- The Veil of Luxury and Ease: Sure, Dixon is trying to accommodate households by claiming that participants do not have to sort their recyclables, but does this really enforce good habits? For instance, if Dixon participants move somewhere else, they may have to learn how to recycle at the new location or recycling may be an intuitive part of a place’s culture. Going back to my point about education, it’s better to raise awareness and knowledge of how and why to recycle rather than staying in the dark. It’s not hard to separate recyclables and the fact that companies like Dixon claim their trash/recycling pick up methods are to make things “easier” only enforces the belief that recycling is “hard.”
- Dixon’s Missing Numbers: While Dixon’s FAQ on their website addressed the “contamination controversy,” they did not provide any numbers as to how much of the contaminated recycling is successfully recycled. I’d be shocked if the numbers were in a high percentile since there’s only so much cleaning can do. In theory, Dixon could save their $15 million by educating their participants to avoid contaminated recyclables. The city of Charlottesville’s graphic (above) makes it easy to follow recycling rules and is distributed as flyers (which mine is hung on my fridge) and on the lid of their recycling bin. Dixon could likewise create graphics to increase participant awareness and education.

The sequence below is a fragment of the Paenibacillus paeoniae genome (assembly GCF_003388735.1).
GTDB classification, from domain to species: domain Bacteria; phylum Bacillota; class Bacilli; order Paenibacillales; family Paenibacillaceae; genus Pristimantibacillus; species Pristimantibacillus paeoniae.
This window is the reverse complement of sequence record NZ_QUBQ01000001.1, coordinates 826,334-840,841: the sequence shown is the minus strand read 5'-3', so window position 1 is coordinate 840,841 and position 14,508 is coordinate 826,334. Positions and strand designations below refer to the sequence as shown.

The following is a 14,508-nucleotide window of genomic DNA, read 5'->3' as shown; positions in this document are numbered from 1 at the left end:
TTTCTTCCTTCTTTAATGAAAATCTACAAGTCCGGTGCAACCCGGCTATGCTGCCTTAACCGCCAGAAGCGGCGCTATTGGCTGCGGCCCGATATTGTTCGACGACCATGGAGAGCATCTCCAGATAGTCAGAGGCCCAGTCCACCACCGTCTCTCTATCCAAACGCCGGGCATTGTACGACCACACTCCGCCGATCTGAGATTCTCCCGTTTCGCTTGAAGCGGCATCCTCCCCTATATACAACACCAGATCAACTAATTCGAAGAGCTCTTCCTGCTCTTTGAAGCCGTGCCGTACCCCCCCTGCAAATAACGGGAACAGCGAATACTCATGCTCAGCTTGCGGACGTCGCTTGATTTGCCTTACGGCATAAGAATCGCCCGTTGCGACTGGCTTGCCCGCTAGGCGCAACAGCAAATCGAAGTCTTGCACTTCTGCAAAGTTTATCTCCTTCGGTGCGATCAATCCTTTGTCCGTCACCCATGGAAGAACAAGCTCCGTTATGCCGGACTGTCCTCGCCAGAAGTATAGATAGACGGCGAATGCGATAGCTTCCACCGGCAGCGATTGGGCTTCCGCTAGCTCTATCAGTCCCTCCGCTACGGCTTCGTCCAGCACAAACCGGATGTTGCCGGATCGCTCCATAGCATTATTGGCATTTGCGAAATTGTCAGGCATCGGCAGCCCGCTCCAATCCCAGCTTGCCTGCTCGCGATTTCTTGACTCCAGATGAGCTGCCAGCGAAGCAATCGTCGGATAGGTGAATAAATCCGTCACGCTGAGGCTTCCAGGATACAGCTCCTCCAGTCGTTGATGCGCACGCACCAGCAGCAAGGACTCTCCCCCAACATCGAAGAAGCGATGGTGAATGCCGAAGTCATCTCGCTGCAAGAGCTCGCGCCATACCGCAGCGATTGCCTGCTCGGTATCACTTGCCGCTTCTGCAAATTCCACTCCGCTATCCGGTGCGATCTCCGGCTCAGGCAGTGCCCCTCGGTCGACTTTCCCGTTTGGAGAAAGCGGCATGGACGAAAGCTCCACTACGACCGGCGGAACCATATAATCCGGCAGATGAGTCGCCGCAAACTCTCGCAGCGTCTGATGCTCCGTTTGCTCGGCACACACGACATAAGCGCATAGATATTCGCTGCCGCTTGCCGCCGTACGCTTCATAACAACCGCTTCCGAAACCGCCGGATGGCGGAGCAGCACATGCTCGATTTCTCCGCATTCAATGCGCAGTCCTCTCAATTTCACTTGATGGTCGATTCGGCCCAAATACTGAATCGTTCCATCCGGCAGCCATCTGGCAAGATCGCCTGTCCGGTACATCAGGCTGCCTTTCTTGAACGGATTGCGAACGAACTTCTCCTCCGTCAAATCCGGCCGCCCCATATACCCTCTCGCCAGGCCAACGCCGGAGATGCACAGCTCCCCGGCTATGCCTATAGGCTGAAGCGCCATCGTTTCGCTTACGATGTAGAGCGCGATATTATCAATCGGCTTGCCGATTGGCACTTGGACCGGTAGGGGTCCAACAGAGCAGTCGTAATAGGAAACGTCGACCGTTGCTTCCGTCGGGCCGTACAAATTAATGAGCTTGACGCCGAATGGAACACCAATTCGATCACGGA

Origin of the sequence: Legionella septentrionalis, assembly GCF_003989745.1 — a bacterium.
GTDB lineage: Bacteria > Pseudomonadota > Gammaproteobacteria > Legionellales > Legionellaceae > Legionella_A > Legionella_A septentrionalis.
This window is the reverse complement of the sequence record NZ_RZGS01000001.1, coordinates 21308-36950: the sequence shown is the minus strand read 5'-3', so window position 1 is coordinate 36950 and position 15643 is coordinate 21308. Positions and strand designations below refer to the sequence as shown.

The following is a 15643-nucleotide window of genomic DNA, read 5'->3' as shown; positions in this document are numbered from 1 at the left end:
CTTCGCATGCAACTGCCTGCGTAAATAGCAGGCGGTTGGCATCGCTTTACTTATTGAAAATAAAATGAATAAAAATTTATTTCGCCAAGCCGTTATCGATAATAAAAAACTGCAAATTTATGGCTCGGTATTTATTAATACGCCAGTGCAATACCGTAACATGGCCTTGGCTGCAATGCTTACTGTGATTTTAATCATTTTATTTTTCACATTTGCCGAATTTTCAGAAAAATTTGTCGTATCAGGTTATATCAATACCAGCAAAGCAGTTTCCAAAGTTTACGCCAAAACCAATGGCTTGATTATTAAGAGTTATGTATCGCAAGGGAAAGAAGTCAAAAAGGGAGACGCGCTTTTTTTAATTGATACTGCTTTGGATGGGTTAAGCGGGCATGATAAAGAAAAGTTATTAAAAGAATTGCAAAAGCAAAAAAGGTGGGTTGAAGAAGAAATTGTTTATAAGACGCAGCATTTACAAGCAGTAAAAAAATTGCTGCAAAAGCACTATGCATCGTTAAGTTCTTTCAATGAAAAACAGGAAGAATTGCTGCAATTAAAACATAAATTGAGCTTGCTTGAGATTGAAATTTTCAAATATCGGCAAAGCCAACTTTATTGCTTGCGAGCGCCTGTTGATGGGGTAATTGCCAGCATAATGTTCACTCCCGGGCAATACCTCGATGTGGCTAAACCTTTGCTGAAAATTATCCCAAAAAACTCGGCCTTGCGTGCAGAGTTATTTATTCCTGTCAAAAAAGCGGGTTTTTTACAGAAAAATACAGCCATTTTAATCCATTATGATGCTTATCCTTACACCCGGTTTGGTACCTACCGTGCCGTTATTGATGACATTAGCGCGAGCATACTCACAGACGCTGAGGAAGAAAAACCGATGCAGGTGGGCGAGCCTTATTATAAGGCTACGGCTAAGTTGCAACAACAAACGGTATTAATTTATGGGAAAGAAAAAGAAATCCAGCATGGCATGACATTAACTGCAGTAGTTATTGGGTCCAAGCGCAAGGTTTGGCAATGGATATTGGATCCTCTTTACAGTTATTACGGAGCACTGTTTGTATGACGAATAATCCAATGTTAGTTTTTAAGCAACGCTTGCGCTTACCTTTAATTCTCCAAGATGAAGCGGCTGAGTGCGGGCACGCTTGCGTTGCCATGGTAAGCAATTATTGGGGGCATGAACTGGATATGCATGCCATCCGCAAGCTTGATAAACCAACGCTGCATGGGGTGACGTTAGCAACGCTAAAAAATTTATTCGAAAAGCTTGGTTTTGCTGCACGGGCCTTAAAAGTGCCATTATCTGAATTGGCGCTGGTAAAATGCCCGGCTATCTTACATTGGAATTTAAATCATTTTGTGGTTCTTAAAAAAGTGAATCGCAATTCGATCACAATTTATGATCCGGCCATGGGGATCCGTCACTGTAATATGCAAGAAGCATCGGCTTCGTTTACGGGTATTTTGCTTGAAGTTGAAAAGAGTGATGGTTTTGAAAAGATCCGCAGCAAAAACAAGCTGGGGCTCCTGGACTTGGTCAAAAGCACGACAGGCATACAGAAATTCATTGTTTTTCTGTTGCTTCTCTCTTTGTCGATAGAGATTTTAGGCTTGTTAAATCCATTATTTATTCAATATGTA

A Better Future
While I’m not an expert, other countries like Germany do a much better job recycling than in America. While Charlottesville’s single-stream recycling program does offer participants the option to recycle, are all of the recyclables being properly recycled? What about the plastic cap issue? Taking my example of Germany, Germany sorts their recycling into categories like paper and glass. Some places even go as far as sorting out the different types of glass (brown, white, green, etc.)! (My hometown once had residents sort recyclables but switched over to single-stream recycling which I suppose was to make it easier for residents.) When I visited Berlin in April 2011, I toured the Berliner Pilsner factory and saw the brewing process from start to finish. We started in a room filled with brown bottles, all recycled, which went through all sorts of conveyor belts to be cleaned before being reused by the company. My point? Hopefully cities in America will one day be as efficient as countries like Germany in their recycling and recycling will be intuitive to the entire population. For now, having my recycling in one bin and trash in the other will have to do.
Feature image from http://www.glogster.com/